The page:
Now as to why 9 is being evaluated as prime, peppering your code with debug statements like so:

```
def is_prime(x) :
if x < 2 :
return False
elif x == 3 or x == 2:
return "Should catch only 2 and 3"
else:
for i in range(2, x):
print " %s %% %s = %s" % (x, i, x % i)
if x % i == 0 :
return False
else:
return True
for i in range(10):
print "%s is prime? %s" % (i, is_prime(i))
```

will yield:

```
0 is prime? False
1 is prime? False
2 is prime? Should catch only 2 and 3
3 is prime? Should catch only 2 and 3
4 % 2 = 0
4 is prime? False
5 % 2 = 1
5 is prime? True
6 % 2 = 0
6 is prime? False
7 % 2 = 1
7 is prime? True
8 % 2 = 0
8 is prime? False
9 % 2 = 1
9 is prime? True
```

Can you spot the problem now?

You are exiting your `for`

loop and returning `True`

after evaluating only one value. You need to indent your `else`

back one level like so:

```
def is_prime(x) :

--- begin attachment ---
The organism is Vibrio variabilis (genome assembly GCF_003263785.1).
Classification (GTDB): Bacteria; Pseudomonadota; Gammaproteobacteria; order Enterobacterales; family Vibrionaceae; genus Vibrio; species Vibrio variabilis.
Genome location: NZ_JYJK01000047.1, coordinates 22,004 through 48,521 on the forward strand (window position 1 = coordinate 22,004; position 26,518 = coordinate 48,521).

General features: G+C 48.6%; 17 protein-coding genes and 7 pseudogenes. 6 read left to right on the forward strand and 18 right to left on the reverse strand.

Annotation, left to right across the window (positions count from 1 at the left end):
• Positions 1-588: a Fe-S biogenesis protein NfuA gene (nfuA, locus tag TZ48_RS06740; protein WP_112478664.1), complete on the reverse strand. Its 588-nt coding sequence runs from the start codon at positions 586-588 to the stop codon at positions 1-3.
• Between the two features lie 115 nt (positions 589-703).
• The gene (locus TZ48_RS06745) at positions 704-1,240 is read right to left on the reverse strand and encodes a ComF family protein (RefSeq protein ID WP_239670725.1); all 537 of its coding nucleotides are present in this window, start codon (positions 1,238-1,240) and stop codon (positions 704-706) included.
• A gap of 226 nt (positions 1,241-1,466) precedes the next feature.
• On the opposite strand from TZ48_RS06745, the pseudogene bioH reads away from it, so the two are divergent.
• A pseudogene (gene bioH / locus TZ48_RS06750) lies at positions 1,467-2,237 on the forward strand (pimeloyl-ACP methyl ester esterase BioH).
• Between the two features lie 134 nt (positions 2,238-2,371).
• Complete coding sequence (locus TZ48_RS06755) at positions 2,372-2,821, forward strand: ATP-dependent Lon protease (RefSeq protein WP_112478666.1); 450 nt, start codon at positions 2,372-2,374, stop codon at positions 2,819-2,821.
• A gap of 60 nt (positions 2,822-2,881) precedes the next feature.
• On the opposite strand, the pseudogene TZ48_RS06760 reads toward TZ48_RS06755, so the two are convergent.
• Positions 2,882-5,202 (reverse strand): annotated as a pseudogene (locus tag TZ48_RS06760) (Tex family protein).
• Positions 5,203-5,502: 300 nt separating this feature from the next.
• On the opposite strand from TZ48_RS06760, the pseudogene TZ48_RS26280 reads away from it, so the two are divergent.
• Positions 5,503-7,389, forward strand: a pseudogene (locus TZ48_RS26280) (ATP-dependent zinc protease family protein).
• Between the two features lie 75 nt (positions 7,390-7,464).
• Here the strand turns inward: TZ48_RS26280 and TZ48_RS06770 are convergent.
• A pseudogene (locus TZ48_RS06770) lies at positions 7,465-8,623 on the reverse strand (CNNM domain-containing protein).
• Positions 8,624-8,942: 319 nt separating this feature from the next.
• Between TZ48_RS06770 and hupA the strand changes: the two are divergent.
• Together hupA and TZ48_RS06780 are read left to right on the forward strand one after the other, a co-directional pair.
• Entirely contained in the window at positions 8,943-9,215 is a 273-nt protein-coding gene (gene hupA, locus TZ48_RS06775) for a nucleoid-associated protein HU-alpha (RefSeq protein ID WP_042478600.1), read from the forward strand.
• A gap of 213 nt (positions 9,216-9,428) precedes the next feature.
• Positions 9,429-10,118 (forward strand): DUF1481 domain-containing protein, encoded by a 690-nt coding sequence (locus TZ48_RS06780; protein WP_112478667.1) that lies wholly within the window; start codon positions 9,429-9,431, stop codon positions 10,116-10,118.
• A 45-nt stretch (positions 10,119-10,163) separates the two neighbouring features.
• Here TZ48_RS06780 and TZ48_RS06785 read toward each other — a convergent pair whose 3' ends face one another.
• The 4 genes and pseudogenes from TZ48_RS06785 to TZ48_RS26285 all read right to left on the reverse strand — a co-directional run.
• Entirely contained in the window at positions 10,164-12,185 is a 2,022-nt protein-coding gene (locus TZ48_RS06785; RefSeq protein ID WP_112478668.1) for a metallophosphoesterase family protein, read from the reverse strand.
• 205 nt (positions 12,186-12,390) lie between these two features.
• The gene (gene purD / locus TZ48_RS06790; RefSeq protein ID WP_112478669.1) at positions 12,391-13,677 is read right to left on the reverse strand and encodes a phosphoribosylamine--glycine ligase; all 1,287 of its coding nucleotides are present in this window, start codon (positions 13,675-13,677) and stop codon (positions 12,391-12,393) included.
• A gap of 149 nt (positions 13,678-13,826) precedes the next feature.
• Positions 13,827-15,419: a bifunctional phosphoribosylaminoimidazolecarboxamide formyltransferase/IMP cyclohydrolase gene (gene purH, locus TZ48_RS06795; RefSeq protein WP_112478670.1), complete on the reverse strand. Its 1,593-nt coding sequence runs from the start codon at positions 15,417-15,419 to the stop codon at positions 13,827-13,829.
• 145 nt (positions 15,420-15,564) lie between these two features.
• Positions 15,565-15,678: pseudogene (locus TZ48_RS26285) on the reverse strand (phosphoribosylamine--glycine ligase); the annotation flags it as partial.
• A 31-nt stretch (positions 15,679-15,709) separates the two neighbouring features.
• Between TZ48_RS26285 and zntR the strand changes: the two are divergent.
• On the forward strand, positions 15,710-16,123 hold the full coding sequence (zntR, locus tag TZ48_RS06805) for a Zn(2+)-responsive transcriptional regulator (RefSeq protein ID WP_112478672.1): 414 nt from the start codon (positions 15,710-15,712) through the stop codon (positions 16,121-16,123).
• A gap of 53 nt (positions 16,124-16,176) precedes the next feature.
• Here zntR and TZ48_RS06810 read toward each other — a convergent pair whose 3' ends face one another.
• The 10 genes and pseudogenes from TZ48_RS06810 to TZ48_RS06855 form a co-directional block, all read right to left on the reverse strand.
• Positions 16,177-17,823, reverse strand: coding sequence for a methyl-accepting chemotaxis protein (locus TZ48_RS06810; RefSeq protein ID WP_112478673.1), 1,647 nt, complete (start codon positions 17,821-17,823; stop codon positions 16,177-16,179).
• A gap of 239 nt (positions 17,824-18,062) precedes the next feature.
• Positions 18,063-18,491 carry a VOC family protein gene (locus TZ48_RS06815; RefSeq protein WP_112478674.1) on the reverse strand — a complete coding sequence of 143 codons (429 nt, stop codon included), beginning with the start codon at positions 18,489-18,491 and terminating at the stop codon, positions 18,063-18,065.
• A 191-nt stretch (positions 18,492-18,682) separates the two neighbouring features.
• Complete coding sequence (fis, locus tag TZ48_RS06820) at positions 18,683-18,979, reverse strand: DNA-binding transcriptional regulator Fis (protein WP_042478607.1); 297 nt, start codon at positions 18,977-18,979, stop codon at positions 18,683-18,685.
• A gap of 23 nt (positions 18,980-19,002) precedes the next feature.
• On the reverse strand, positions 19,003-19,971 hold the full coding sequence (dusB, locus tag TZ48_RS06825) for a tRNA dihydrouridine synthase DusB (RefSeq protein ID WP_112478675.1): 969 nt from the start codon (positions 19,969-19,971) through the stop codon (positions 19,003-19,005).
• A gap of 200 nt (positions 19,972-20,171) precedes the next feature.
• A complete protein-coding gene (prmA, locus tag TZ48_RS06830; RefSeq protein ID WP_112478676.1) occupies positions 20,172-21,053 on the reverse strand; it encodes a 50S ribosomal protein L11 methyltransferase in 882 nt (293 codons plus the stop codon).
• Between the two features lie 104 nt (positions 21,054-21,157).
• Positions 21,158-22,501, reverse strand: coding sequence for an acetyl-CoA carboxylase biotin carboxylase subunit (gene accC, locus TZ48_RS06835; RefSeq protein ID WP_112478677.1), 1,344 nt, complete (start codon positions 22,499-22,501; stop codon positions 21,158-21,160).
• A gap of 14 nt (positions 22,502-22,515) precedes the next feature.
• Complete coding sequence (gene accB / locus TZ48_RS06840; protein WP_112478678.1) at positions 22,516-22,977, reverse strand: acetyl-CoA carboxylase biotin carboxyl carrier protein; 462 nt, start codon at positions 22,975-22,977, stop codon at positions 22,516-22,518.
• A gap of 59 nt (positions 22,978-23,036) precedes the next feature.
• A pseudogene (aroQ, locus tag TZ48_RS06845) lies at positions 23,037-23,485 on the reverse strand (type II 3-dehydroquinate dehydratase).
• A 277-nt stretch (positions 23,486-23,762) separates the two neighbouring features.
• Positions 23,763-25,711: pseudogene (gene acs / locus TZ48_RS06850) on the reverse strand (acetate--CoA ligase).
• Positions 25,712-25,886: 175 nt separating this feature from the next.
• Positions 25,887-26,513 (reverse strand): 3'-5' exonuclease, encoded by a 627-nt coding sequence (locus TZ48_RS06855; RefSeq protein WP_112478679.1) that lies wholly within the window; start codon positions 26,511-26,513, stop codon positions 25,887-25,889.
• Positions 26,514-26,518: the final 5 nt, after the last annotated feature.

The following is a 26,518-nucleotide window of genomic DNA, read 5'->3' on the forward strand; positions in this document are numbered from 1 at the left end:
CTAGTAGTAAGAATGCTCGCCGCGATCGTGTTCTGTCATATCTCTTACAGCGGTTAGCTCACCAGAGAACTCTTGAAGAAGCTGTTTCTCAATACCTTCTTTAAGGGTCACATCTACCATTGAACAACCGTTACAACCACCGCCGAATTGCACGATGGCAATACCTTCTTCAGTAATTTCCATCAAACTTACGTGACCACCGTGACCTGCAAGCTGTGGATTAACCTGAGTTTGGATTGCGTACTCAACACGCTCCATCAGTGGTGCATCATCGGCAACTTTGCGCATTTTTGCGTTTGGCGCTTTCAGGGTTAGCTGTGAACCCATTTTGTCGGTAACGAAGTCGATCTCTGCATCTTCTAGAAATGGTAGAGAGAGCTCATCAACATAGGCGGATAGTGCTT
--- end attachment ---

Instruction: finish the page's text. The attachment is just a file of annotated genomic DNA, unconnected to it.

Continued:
if x < 2 :
return False
elif x == 3 or x == 2:
return "Should catch only 2 and 3"
else:
for i in range(2, x):
print " %s %% %s = %s" % (x, i, x % i)
if x % i == 0 :
return False
# now, if your condition is not met, it will continue to loop!
# and at this point, when the for loop is over, if it has not returned
# anything as False, it will then resort to this else which will return True
else:
return True
for i in range(10):
print "%s is prime? %s" % (i, is_prime(i))
```

and now it will yield the expected result:

```
0 is prime? False
1 is prime? False
2 is prime? Should catch only 2 and 3
3 is prime? Should catch only 2 and 3
4 % 2 = 0
4 is prime? False
5 % 2 = 1
5 % 3 = 2
5 % 4 = 1
5 is prime? True
6 % 2 = 0
6 is prime? False
7 % 2 = 1
7 % 3 = 1
7 % 4 = 3
7 % 5 = 2
7 % 6 = 1
7 is prime? True
8 % 2 = 0
8 is prime? False
9 % 2 = 1
9 % 3 = 0
9 is prime? False
```

Hope this helped!